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I am working on an application in which one module accesses a log (an ActiveRecord model) to increment various values at several points of the execution. The problem is that the script is likely to take several seconds, and other instances of the same script is likely to run at the same time.

What I'm seeing is that while the script finished correctly and all data is accounted for, the values never are correct. This is likely because by the time the script gets to the point where it updates the value, the read value for the column (which is incremented) is already out of date.

The values are correct if I force it to only have one instance of the module at a time, but for performance reasons I can't keep doing this.

Currently, I've tried to solve the problem by querying the database for the record before each increment statement in a transaction, like this, where column is a symbol of the column and value is 1 or higher:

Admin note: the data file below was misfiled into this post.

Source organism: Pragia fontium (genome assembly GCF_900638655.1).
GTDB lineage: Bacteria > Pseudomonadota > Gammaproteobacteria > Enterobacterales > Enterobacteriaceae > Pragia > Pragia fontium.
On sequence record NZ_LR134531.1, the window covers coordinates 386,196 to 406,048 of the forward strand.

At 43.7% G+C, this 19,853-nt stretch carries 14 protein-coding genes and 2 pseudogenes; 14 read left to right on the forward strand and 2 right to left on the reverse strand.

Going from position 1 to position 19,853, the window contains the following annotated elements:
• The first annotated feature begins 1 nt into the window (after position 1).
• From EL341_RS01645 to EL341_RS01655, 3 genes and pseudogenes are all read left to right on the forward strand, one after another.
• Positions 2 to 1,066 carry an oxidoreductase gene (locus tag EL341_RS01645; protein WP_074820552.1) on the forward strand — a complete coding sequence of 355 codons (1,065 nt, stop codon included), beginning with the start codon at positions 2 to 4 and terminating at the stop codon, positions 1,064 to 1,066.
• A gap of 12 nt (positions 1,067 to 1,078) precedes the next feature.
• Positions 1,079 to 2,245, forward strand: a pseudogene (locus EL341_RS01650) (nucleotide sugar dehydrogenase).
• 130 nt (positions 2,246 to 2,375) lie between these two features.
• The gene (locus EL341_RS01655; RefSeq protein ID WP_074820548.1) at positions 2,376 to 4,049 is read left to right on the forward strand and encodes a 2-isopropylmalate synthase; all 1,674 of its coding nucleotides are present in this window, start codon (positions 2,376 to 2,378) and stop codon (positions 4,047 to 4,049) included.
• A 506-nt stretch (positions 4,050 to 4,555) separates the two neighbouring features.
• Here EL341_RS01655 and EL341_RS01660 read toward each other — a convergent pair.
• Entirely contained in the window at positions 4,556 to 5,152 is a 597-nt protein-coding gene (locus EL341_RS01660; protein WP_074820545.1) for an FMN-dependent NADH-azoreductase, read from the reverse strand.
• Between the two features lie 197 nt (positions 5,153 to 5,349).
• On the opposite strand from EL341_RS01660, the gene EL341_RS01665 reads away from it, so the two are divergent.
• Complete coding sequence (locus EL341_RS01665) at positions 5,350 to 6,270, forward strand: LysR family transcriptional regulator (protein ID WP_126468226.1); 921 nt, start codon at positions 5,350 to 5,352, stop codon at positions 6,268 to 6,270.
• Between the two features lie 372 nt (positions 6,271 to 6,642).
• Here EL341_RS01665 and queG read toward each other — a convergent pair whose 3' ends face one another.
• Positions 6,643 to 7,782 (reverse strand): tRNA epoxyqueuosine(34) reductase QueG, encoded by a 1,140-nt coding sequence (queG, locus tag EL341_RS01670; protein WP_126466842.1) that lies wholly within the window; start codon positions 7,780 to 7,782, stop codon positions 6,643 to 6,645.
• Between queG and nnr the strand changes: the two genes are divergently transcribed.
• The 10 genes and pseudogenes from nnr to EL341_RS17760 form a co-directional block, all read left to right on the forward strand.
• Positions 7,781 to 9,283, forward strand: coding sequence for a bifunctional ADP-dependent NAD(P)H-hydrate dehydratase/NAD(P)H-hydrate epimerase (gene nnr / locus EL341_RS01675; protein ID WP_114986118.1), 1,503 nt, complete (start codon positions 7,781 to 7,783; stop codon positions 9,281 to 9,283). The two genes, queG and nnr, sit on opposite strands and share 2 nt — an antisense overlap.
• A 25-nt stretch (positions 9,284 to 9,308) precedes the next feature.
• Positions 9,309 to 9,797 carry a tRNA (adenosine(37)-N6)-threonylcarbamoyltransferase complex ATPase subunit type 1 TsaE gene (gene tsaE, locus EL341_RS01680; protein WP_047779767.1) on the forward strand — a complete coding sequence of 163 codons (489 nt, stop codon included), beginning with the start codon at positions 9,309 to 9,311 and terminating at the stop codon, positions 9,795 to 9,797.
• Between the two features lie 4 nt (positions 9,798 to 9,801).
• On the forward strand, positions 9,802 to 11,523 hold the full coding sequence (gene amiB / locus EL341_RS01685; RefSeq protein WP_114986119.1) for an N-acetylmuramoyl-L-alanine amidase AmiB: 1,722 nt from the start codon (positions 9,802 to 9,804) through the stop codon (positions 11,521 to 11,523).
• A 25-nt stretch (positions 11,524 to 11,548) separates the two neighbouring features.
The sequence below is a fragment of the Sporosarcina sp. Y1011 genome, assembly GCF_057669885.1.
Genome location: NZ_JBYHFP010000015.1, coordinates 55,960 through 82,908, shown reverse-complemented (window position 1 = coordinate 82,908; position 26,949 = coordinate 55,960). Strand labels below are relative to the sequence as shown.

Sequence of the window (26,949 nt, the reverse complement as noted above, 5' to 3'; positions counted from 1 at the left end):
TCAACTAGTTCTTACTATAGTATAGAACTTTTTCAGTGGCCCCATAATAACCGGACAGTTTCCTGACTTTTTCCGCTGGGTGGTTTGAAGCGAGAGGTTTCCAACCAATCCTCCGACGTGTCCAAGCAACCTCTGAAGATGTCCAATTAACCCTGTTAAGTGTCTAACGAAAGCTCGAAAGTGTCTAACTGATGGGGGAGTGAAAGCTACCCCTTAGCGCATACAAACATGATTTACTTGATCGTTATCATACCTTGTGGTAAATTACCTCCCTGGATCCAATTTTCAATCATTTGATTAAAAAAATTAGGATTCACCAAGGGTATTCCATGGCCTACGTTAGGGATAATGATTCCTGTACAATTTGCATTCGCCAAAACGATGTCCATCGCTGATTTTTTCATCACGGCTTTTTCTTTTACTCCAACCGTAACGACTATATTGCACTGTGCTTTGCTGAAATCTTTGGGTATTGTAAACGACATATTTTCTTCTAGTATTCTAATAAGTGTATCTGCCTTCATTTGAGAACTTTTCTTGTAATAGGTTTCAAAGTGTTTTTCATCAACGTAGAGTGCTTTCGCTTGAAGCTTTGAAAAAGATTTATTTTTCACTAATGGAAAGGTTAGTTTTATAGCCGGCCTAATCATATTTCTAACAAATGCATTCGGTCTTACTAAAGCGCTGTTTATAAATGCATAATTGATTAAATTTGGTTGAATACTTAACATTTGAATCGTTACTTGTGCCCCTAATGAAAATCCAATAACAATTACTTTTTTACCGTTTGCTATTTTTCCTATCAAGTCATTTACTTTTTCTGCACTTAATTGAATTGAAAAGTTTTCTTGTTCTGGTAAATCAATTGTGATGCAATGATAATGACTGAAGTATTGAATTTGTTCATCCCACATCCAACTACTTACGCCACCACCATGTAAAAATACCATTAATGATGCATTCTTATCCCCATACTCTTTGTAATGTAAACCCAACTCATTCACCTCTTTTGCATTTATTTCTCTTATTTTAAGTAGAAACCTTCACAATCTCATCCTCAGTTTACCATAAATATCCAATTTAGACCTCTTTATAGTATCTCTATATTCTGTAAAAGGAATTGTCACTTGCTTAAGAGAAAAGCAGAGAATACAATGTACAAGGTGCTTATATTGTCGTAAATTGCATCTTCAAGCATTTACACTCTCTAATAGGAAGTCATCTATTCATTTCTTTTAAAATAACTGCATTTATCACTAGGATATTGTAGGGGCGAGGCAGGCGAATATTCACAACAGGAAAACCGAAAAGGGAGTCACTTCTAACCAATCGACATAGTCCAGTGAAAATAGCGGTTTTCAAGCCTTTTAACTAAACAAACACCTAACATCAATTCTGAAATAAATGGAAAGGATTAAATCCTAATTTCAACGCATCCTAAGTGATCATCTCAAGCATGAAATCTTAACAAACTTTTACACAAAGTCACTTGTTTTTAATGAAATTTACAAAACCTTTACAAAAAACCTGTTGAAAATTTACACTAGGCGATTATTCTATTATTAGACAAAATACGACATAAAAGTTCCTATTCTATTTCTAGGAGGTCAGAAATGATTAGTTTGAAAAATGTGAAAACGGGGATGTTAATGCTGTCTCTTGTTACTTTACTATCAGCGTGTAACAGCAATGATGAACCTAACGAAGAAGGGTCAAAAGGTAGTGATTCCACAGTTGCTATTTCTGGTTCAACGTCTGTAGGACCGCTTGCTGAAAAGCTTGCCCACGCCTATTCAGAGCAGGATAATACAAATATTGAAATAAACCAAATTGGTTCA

Log.transaction do
  log = Log.find(@log_id)
  log.update_attribute(column, log.send(column) + value)

However, it still won't give me accurate numbers. I'm thinking caching is involved, and I suppose I could try something like:

Log.transaction do
  uncached do
    log = Log.find(@log_id)
    log.update_attribute(column, log.send(column) + value)

But surely I can't be the first to come across this issue, so I am wondering if there is a better implementation/solution for my problem?

share|improve this question
up vote 3 down vote accepted

ActiveRecord provides an update_counters method. You can change your code as follows:

Log.update_counters @log_id, column.to_sym => value
share|improve this answer
That looks like an excellent option. Can't believe I missed that one. Will test and see how it works. – vonconrad Mar 4 '10 at 9:02
You still have a race condition if two scripts call update_counters in overlapping transactions; one will overwrite the other's update. If you want true sequentiality you have to lock the row (Model.find(..., :lock => true)), table, or use an external e.g. filesystem or IPC lock. – vladr Mar 4 '10 at 20:31

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